Thailand Threatens to Reject Electricity from Laos’ Sanakham Dam Over Environmental and Security Concerns

Experts say Thailand can prevent dam construction as it is the intended market for the power.
2020-12-03
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Thailand Threatens to Reject Electricity from Laos’ Sanakham Dam Over Environmental and Security Concerns This May 11, 2020 photo shows the Mekong River just below the proposed Sanakham dam site.
Citizen Journalist

Thailand might not purchase electricity from a large-scale Mekong River dam project in next-door Laos due to a lack of clarity on its potential impact, a Thai government representative said.

The Lao government has moved forward plans to build the Sanakham Dam, which would be the country’s seventh large dam on the Mekong River, and a major cog in the country’s ambitious strategy to become the “Battery of Southeast Asia” by selling power to other countries.

The 684-megawatt dam, with a projected completion date of 2028, would join the currently operational Xayaburi and Don Sahong dams. In various stages of planning are four dams: Pak Beng, Pak Lay, Luang Prabang, and Phougnoi.

But during a news conference in Bangkok on Nov. 24, the secretary-general of the Office of National Water Resources of Thailand (ONWR) said that the project might be getting ahead of itself.

“Earlier, we, the Thai committee, discussed whether this project is good or not. The project must respect our right to buy or not to buy power. If we have other sources that will not have impact on us, we’ll buy power from those sources,” said Secretary General Somkiat Prajamwong.

“We have not yet agreed to buy power from this project. The Energy Ministry is discussing conditions, and the condition may be that the source have no impact on Thailand… We need more clarity all potential impacts of the project,” he said.

Somkiat Prajamwong said that whether the power is expensive or cheap is less important than the dam’s impact, from Thailand’s perspective. He also pointed out that Thailand so far has only signed a power purchase agreement (PPA) for the Xayaburi dam.

After the conference, the Secretary General told RFA’s Lao Service that Sanakham would “certainly have impact on Thailand.”

“We’re not saying that the dam should not be built, but if they are not clear about its impact, we cannot accept that. We are still concerned, because so far, we have not received all the information about the dam or its impact,” he said.

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The Bangkok Post reported Nov. 25 that he had told the media that Thailand has a power surplus so large that buying more from Laos is not necessary.

The report said that Thailand’s cabinet was concerned about the ecological impact of the Sanakham Dam and that it would conduct public hearings in eight Thai provinces along the Mekong River, a reversal on a previous decision not to.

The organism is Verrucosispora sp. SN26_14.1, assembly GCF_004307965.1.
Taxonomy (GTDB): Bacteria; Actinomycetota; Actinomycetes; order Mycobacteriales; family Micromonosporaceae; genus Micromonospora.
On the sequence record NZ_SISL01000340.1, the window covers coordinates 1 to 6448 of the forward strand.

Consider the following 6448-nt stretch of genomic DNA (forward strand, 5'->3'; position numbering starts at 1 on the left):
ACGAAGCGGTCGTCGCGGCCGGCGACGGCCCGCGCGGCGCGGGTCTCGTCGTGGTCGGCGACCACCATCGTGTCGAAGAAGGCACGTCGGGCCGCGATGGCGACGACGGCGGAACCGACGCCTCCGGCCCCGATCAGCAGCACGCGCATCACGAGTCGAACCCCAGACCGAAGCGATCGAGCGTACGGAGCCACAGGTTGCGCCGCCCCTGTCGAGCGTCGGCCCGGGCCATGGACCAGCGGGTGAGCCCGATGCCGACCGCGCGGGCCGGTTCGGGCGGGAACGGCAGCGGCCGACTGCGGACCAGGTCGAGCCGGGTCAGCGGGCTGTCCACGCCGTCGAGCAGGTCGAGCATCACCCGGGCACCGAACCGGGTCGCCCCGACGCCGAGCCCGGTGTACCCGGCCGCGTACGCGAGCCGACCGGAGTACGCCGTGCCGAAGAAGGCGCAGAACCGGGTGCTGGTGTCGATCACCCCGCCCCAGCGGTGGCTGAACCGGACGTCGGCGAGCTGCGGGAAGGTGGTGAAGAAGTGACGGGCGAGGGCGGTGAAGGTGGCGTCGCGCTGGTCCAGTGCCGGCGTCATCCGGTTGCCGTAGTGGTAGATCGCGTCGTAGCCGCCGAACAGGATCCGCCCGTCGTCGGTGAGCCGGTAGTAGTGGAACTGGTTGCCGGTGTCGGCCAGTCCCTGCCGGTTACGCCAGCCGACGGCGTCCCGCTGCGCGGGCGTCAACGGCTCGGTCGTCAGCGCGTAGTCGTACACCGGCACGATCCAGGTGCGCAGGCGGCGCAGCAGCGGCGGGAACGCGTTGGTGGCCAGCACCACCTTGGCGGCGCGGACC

Another potential issue with the dam is its effect on Thailand’s national security, because it could alter the course of the Mekong, which serves as the international border between Laos and Thailand.

Subject to Thai approval

Several experts told RFA that as the impact of the dams becomes more apparent, Thailand is recognizing that it has more of a responsibility to protect the Mekong River.

"There is no doubt that the Sanakham dam would cause serious social and environmental impacts in both Laos and also Thailand.  It appears that the Thai government and people are becoming increasingly aware of these impacts,” Ian Baird of the University of Wisconsin-Madison told RFA Nov. 30.

“If Thailand decides not to buy the electricity from the dam, which appears to be increasingly likely, there is no way the project could move ahead, because there are no other markets for the power,” he said, adding that Thailand is in a unique position where it can determine whether more dams on the Mekong are constructed or not.

Meanwhile, Mekong River expert Brian Eyler of the Stimson Center told RFA that the ONWR was one of the only government agencies in Southeast Asia to acknowledge the Mekong is on the brink of crisis.

“Somkiat rightfully points to how dams are killing the Mekong’s natural flow cycle and robbing the river of its sediment supply. And for the first time he publicly states that Thailand doesn’t need power from more mainstream dams in Laos. Clearly if Laos has no buyer for power from dams, there’s little need to build more of them,” Eyler said.

But Lao government officials have said that the project is crucial to Laos’ development plans, and they have options if Thailand backs out.

“Laos has the right to build this dam. If we can’t sell power to Thailand we may sell it to others. We have many different alternatives, so this project will be built,” an official the Lao Energy and Mines Ministry told RFA on Nov. 26.

At the Nov 24. Bangkok press conference, Bounkham Vorachit, vice-minister of the Lao Ministry of Natural Resources and Environment, said in her opening remarks that Laos would “ensure that all serious issues are addressed before the project proceeds.”

She said the dam was a crucial part of Vientiane’s plan to export 20 gigawatts of electricity to neighboring countries by 2030, mostly from hydropower.

Laos has built dozens of hydropower dams on the Mekong and its tributaries, with ultimate plans for about scores more hoping to export the electricity they generate to other countries in the region. It is preparing to build scores more dams in the years ahead.

Though the Lao government sees power generation as a way to boost the country’s economy, the projects are controversial because of their environmental impact, displacement of villagers without adequate compensation, and questionable financial and power demand arrangements.

Reported by RFA’s Lao Service. Translated by Max Avary. Written in English by Eugene Whong.

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